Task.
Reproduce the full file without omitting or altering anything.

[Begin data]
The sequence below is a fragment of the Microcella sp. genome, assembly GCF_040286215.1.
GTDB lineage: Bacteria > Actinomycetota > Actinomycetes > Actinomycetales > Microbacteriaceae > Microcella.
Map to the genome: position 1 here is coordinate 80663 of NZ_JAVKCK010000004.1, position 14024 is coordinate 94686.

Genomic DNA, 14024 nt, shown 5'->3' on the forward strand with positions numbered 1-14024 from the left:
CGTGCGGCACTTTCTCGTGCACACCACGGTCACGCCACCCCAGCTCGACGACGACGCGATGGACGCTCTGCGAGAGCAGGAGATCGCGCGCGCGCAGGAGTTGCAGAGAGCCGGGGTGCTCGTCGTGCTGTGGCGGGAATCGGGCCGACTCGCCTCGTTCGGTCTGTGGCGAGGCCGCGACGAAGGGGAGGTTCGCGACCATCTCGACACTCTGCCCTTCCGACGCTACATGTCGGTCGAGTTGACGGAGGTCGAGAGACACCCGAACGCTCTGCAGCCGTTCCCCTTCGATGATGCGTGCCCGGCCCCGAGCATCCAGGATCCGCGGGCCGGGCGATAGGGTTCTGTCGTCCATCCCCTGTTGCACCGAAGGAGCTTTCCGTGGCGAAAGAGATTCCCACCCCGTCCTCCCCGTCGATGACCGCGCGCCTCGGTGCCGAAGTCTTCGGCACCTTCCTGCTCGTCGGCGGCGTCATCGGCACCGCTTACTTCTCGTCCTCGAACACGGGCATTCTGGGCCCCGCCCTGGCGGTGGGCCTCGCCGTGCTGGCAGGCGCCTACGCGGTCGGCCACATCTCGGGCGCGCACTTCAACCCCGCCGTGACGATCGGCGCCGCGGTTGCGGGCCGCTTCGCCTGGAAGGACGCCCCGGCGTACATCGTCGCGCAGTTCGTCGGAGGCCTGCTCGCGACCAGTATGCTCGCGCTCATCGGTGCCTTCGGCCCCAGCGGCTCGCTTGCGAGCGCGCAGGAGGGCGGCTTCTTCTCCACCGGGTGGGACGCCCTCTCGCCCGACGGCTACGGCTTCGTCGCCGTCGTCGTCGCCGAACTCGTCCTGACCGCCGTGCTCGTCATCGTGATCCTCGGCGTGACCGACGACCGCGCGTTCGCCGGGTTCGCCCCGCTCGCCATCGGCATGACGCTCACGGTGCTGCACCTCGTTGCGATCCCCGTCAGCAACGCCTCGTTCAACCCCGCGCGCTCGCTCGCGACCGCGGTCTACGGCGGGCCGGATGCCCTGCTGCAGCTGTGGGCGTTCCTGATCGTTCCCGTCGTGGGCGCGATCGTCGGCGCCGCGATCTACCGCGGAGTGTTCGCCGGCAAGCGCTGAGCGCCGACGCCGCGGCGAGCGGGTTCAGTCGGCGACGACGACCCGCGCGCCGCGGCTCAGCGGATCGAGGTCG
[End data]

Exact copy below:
The sequence below is a fragment of the Microcella sp. genome, assembly GCF_040286215.1.
GTDB lineage: Bacteria > Actinomycetota > Actinomycetes > Actinomycetales > Microbacteriaceae > Microcella.
Map to the genome: position 1 here is coordinate 80663 of NZ_JAVKCK010000004.1, position 14024 is coordinate 94686.

Genomic DNA, 14024 nt, shown 5'->3' on the forward strand with positions numbered 1-14024 from the left:
CGTGCGGCACTTTCTCGTGCACACCACGGTCACGCCACCCCAGCTCGACGACGACGCGATGGACGCTCTGCGAGAGCAGGAGATCGCGCGCGCGCAGGAGTTGCAGAGAGCCGGGGTGCTCGTCGTGCTGTGGCGGGAATCGGGCCGACTCGCCTCGTTCGGTCTGTGGCGAGGCCGCGACGAAGGGGAGGTTCGCGACCATCTCGACACTCTGCCCTTCCGACGCTACATGTCGGTCGAGTTGACGGAGGTCGAGAGACACCCGAACGCTCTGCAGCCGTTCCCCTTCGATGATGCGTGCCCGGCCCCGAGCATCCAGGATCCGCGGGCCGGGCGATAGGGTTCTGTCGTCCATCCCCTGTTGCACCGAAGGAGCTTTCCGTGGCGAAAGAGATTCCCACCCCGTCCTCCCCGTCGATGACCGCGCGCCTCGGTGCCGAAGTCTTCGGCACCTTCCTGCTCGTCGGCGGCGTCATCGGCACCGCTTACTTCTCGTCCTCGAACACGGGCATTCTGGGCCCCGCCCTGGCGGTGGGCCTCGCCGTGCTGGCAGGCGCCTACGCGGTCGGCCACATCTCGGGCGCGCACTTCAACCCCGCCGTGACGATCGGCGCCGCGGTTGCGGGCCGCTTCGCCTGGAAGGACGCCCCGGCGTACATCGTCGCGCAGTTCGTCGGAGGCCTGCTCGCGACCAGTATGCTCGCGCTCATCGGTGCCTTCGGCCCCAGCGGCTCGCTTGCGAGCGCGCAGGAGGGCGGCTTCTTCTCCACCGGGTGGGACGCCCTCTCGCCCGACGGCTACGGCTTCGTCGCCGTCGTCGTCGCCGAACTCGTCCTGACCGCCGTGCTCGTCATCGTGATCCTCGGCGTGACCGACGACCGCGCGTTCGCCGGGTTCGCCCCGCTCGCCATCGGCATGACGCTCACGGTGCTGCACCTCGTTGCGATCCCCGTCAGCAACGCCTCGTTCAACCCCGCGCGCTCGCTCGCGACCGCGGTCTACGGCGGGCCGGATGCCCTGCTGCAGCTGTGGGCGTTCCTGATCGTTCCCGTCGTGGGCGCGATCGTCGGCGCCGCGATCTACCGCGGAGTGTTCGCCGGCAAGCGCTGAGCGCCGACGCCGCGGCGAGCGGGTTCAGTCGGCGACGACGACCCGCGCGCCGCGGCTCAGCGGATCGAGGTCG